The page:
Paper Critique: ‘Trade and Geography in the Spread of Islam’

Michalopoulos, S., Naghavi, A., & Prarolo, G. (2018). Trade and Geography in the Spread of Islam. The Economic Journal, 128(616), 3210–3241.

Michalopoulos et al. (2018) are a research team consisting of Stelios Michalopoulos, who studies political economy at Brown University, Alireza Naghavi, who studies trade and geography and the effects of economics on geographic conditions at the University of Bologna, and Giovanni Prarolo, who is from the same facility. The works of each author are widely published, and include studies of political economy and international trade, and economic migration. In addition, the researchers have worked together on several research publications, involving geographic trade considerations and economic conditions, including inequality studies.

The current research investigates the historical factors that led to the spread of Islam. Michalopoulos et al. (2018, p. 3210) contend that “[r]eligion is significantly correlated with a range of economic and political outcomes both within and across countries”. Using this observation, the authors analyze the spread of Islam and investigate the historical relationship between Islamic culture, religion and trade. Moreover, it is argued in the paper that Islam diversified within regions ecologically similar to the Arabian Peninsula. Finally, an empirical analysis of trade is presented to argue that a country located on a historical trade route is more likely to be Islamic.

Selected historic trade routes, including those along the Silk Road, the Red Sea, Northern Africa, and Persian Empire, are highly correlated with the integration of the Muslim religion. The combination of trade advantages, including religious cooperation and the ability to trust individuals with similar cultural foundations, is argued to be a source of valuable contacts that can expand trade and enable economic growth. Moreover, it is noted that the “rules governing commercial activities naturally favouring Muslims over non-Muslims” (Michalopoulos et al., 2018, p. 3213) would allow the proselytization of Islamic ideas as Sufi preachers could easily travel across trade routes performing missionary activities.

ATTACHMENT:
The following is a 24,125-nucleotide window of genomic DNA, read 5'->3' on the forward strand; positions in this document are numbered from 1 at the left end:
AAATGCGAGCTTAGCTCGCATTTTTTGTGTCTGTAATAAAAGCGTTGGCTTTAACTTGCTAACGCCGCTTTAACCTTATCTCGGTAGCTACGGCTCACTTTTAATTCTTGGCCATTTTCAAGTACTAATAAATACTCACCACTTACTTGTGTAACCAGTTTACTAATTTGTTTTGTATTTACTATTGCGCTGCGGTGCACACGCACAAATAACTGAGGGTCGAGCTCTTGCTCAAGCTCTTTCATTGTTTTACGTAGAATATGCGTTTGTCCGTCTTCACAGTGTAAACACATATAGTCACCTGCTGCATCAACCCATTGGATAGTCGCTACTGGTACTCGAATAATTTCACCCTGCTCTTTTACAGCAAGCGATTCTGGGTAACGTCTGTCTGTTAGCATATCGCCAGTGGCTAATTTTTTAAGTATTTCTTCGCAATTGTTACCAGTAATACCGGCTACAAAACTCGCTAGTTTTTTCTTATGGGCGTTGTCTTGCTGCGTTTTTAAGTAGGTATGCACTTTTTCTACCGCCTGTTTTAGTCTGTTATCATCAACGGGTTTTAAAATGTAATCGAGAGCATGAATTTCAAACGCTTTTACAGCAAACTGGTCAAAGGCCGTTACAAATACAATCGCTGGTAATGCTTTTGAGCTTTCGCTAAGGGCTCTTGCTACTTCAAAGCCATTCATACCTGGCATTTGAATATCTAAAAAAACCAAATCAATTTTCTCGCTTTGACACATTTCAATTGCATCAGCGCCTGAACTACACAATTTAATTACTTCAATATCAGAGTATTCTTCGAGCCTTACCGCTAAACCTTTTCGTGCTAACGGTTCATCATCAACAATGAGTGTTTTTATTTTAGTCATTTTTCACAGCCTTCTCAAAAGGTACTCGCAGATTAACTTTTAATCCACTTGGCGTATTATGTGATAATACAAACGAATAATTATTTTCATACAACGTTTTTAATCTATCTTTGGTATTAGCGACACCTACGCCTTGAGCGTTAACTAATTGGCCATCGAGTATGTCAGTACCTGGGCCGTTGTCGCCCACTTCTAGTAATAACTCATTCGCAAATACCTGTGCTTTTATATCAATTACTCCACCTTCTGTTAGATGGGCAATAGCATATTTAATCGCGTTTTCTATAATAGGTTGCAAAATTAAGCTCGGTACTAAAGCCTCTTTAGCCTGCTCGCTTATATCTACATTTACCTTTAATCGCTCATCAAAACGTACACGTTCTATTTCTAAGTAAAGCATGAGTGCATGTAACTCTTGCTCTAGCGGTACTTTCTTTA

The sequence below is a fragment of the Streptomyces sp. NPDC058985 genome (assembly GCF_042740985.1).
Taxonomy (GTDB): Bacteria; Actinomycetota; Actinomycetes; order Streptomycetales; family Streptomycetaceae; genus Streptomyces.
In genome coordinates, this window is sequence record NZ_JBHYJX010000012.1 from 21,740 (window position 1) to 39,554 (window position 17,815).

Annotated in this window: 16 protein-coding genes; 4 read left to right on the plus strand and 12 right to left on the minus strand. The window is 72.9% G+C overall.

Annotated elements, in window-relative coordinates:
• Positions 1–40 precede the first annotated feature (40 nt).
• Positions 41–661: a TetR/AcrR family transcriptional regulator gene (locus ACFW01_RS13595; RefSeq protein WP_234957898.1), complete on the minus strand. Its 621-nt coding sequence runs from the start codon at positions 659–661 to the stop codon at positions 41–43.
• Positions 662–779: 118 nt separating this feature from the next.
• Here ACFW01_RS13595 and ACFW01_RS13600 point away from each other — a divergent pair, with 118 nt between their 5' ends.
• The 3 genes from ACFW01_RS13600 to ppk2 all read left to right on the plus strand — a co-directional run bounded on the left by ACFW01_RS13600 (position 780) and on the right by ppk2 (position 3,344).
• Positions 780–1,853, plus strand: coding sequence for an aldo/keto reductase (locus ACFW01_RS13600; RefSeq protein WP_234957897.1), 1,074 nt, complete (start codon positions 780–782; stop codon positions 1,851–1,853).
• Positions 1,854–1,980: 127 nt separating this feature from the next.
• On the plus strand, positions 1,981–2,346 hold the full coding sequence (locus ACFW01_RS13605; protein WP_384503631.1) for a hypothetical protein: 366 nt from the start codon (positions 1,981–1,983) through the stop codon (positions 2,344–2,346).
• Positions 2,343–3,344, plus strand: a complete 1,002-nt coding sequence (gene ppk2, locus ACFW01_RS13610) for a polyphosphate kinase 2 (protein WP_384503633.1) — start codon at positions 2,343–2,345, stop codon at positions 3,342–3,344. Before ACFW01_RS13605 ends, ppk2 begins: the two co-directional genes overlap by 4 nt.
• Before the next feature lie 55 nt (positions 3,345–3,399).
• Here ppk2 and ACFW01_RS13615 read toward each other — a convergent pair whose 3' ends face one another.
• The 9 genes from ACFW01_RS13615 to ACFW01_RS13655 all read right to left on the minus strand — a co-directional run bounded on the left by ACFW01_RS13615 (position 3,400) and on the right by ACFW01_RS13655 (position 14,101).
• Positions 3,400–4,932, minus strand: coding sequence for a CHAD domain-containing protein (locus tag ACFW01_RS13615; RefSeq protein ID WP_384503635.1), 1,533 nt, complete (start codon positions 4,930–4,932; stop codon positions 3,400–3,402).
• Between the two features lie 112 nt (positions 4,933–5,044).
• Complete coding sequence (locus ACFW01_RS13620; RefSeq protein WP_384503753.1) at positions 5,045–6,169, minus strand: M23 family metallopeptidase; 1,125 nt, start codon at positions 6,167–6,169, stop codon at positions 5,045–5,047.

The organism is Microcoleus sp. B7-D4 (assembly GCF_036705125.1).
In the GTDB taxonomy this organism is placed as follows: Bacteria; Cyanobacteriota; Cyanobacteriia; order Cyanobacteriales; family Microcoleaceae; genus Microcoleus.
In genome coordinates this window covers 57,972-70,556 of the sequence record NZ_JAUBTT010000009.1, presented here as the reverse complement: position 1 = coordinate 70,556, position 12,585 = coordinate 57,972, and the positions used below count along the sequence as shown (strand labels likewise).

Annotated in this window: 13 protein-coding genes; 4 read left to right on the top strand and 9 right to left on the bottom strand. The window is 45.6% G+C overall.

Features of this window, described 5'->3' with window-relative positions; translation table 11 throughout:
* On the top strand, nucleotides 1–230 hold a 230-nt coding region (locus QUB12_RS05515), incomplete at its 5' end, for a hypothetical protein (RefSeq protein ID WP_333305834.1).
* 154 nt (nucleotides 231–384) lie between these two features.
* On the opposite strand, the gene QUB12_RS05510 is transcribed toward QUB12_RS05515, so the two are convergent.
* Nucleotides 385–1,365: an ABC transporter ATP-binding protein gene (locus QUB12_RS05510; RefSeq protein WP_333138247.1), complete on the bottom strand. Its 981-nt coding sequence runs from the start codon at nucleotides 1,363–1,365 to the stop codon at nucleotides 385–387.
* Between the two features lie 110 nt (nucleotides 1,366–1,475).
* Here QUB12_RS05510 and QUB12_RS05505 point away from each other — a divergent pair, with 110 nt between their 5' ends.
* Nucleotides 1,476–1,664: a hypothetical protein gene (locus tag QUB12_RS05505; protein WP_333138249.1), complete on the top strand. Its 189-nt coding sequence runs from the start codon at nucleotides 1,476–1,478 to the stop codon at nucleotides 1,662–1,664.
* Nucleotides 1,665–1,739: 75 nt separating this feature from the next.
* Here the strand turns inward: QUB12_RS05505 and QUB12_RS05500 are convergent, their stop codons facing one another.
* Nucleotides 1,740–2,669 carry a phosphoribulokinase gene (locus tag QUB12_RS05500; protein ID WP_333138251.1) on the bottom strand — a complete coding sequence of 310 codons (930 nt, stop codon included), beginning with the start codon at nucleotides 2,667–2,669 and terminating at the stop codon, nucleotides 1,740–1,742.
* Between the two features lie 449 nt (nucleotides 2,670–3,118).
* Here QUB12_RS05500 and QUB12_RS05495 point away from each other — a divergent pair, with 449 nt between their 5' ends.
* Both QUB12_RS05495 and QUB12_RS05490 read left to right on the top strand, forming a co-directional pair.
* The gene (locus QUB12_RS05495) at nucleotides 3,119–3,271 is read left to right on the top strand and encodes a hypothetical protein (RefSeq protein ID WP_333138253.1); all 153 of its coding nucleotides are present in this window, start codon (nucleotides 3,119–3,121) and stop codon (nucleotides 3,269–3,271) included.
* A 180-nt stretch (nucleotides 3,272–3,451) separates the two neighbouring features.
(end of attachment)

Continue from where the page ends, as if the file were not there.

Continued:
The paper analyses the systematic development of commerce across the global trade routes analyzing both the pre-Islamic ports, harbors and Roman roads and comparing that to the later pre-1800 trade activity that developed, demonstrating the correlation between the pre-colonial economic exchange routes. With this information, the authors present a cross-country analysis and a potential model of the uptake of Islam against a linear regression modelled over the distance from the main societies that had converted to Islam and the distance from the trade route.

Unfortunately, the statistical model is weak, with the statistical significance pushed to the  level to obtain the outcome sought by the scholars. Table 2 (Michalopoulos et al., 2018, p. 3225) shows that all reported results are insignificant at . Similarly, table 3 (Michalopoulos et al., 2018, p. 3226) is only significant for values related to tests of ethnic groups outside of the primary research question. Nevertheless, the main hypothesis of distance to trade routes, distance to the coast, and distance to Mecca are all reported at values over, meaning that the researchers cannot reject the null hypothesis of no significant impact.

Vermeesch (2009, p. 443) references the standard methodology used in statistical hypothesis testing and points out that results will be invalidated if sufficient data is applied. In response, Sornette and Pisarenko (2011, p. 64) argue that carefully constructing a hypothesis test is critical. These points are crucial to the analysis of the paper by Michalopoulos et al. (2018), as rejecting the null hypothesis is rarely achieved at any level of significance that warrants consideration. As Curran-Everett and Benos (2004, p. R247) state, “[i]f  you plan a study in the hopes of finding an effect that could lead to a promising scientific discovery, then 0.1” may be appropriate. However, this confidence level only provides low certainty against an effect.

Consequently, while the study provides some interesting preliminary results, the forces behind the formation and spread of Islam are inadequately described by the model presented. The research demonstrates that the spread of Islam has correlations with the trade routes, but the results may purely be correlational because of the migration paths of people, and no examination of causality has been conducted. The paper demonstrates a promising area of study, and more research would need to be conducted to potentially conclude that the integration of Islamic and non-Muslim groups is related to movement and trade conditions, as posited.


Curran-Everett, D., & Benos, D. J. (2004). Guidelines for reporting statistics in journals published by the American Physiological Society. American Journal of Physiology-Regulatory, Integrative and Comparative Physiology, 287(2), R247–R249.

Michalopoulos, S., Naghavi, A., & Prarolo, G. (2018). Trade and Geography in the Spread of Islam. The Economic Journal, 128(616), 3210–3241.

Vermeesch, P. (2009). Lies, Damned Lies, and Statistics (in Geology). Eos, Transactions American Geophysical Union, 90(47), 443–443.

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